Published: Fri, December 01, 2017
Science | By Eileen Rhodes

Don't miss this year's first and last supermoon

Don't miss this year's first and last supermoon

The moon will definitely look brighter and larger, but unfortunately, it's not going to be as large as the November 2016 supermoon was. This will be the first and last supermoon of the year.

It might seem pretty tough for the galaxy to top the solar eclipse from earlier this year, but get ready, because the December supermoon might do just that- and you won't need a special pair of glasses to view it.

The Cold Moon won't actually reach the closest point to the Earth's surface until Monday morning, but Sunday night is when it will be at its most striking.

The best time for moon-watching will be just after sunset, when the moon is beginning to rise. The full moon won't come that close again until 2034.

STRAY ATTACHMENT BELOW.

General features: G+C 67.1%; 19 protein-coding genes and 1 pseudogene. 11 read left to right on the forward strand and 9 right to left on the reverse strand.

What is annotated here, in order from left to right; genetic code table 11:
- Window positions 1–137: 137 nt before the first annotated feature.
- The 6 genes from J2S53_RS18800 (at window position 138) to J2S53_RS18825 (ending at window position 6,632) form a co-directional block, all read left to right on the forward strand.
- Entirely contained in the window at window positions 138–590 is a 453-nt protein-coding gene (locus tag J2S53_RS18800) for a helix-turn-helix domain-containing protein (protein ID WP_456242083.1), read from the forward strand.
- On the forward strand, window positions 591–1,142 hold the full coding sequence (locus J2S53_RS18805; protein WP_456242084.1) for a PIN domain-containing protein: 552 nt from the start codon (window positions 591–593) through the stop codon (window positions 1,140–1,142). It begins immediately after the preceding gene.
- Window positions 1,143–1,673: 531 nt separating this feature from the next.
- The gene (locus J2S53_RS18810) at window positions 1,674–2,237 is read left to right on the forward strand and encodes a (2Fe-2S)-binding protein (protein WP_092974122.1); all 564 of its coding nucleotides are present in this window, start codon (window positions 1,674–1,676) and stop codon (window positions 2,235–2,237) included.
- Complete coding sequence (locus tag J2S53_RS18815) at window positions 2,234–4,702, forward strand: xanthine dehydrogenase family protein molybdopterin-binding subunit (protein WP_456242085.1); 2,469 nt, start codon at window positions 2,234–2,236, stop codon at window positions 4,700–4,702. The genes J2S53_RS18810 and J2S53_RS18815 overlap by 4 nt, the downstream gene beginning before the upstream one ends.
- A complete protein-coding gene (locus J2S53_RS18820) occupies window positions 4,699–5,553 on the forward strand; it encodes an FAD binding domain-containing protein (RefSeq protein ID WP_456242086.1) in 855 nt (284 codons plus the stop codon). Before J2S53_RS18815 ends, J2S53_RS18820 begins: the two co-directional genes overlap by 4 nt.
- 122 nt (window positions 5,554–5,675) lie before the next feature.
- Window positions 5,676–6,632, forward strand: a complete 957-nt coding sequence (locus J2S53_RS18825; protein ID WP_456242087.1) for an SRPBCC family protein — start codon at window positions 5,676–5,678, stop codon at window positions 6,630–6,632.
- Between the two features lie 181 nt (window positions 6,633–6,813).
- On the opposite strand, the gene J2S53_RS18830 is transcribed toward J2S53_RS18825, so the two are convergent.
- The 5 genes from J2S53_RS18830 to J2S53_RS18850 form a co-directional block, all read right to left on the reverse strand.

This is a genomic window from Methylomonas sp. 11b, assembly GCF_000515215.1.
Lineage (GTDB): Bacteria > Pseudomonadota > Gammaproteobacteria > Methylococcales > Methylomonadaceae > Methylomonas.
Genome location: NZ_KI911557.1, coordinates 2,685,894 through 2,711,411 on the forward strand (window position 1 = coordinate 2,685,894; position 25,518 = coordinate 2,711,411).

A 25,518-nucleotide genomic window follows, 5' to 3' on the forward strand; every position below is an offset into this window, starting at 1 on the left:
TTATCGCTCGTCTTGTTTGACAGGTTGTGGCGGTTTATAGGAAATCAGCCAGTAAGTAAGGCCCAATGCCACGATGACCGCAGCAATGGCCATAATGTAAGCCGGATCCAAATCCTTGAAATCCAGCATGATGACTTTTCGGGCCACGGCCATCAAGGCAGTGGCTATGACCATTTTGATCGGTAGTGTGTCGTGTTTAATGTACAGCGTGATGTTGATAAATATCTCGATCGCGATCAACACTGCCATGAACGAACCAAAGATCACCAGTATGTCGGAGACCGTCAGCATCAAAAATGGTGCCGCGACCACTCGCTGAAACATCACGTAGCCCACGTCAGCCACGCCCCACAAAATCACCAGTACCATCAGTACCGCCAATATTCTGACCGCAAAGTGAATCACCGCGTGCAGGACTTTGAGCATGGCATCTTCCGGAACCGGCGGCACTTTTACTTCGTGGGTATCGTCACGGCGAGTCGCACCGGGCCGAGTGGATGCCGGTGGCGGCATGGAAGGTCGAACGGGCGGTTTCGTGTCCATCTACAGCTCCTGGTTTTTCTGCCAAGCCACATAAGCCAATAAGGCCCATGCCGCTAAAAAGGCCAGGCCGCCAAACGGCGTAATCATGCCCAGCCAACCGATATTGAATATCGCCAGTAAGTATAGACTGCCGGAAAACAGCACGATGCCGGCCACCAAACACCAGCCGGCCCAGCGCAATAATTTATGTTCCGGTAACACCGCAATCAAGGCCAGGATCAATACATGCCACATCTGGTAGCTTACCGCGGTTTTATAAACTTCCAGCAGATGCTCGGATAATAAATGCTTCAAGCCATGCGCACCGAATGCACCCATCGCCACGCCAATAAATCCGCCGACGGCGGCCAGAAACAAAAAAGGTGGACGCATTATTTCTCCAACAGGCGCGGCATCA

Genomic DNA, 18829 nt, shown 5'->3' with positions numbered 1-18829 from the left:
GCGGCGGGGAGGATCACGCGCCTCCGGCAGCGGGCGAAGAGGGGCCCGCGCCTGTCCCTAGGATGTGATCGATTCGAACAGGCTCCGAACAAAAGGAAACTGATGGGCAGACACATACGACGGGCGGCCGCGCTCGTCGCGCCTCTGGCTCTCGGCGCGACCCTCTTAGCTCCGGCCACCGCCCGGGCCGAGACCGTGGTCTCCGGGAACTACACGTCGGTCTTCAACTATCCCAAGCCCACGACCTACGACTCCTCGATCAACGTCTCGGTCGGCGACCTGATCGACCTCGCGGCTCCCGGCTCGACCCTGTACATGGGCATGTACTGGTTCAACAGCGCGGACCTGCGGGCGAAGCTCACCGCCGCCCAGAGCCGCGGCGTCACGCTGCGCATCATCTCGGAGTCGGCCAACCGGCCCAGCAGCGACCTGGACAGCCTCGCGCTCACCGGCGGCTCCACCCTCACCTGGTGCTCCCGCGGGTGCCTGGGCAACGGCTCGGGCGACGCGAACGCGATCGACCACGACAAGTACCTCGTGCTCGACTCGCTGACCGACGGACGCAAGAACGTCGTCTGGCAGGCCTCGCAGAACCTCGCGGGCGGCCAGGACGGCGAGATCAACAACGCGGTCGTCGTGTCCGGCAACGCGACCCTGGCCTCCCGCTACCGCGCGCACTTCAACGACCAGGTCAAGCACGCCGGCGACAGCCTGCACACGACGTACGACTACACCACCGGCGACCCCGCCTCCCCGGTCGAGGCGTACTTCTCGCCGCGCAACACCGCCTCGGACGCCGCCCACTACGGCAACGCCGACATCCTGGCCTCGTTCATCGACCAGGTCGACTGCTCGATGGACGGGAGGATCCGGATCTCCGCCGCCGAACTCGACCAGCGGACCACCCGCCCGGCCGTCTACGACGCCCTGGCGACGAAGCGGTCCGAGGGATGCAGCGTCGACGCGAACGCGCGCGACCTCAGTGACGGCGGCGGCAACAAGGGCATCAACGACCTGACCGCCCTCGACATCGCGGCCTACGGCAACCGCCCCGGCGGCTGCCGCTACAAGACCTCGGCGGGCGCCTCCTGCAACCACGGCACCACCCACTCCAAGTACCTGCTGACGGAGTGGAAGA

Supermoons occur when a full moon happens during perigee, the point in its orbit when it's closest to Earth - the result can make the moon appear up to 14 percent larger and 30 percent brighter than other full moons. The first two full moons of 2018 will both be supermoons - one on January 2 and a second on January 31.

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The distance between the moon and Earth constantly changes.

In fact, Jackie Faherty, an astrophysicist at the American Museum of Natural History, predicts that many people won't even notice this weekend's supermoon.

The moon will be at its brightest above the borough at around 4:47pm.

Where can I see the supermoon?

The moon should sit near the constellation Taurus, though it shouldn't be hard to spot. If you choose to watch it live, check what local time you should tune in here.

FOX 13 Chief Meteorologist Paul Dellegatto says, because it's so close to Earth, a super full moon looks about 7 percent bigger and about 16 percent brighter than an average full moon.

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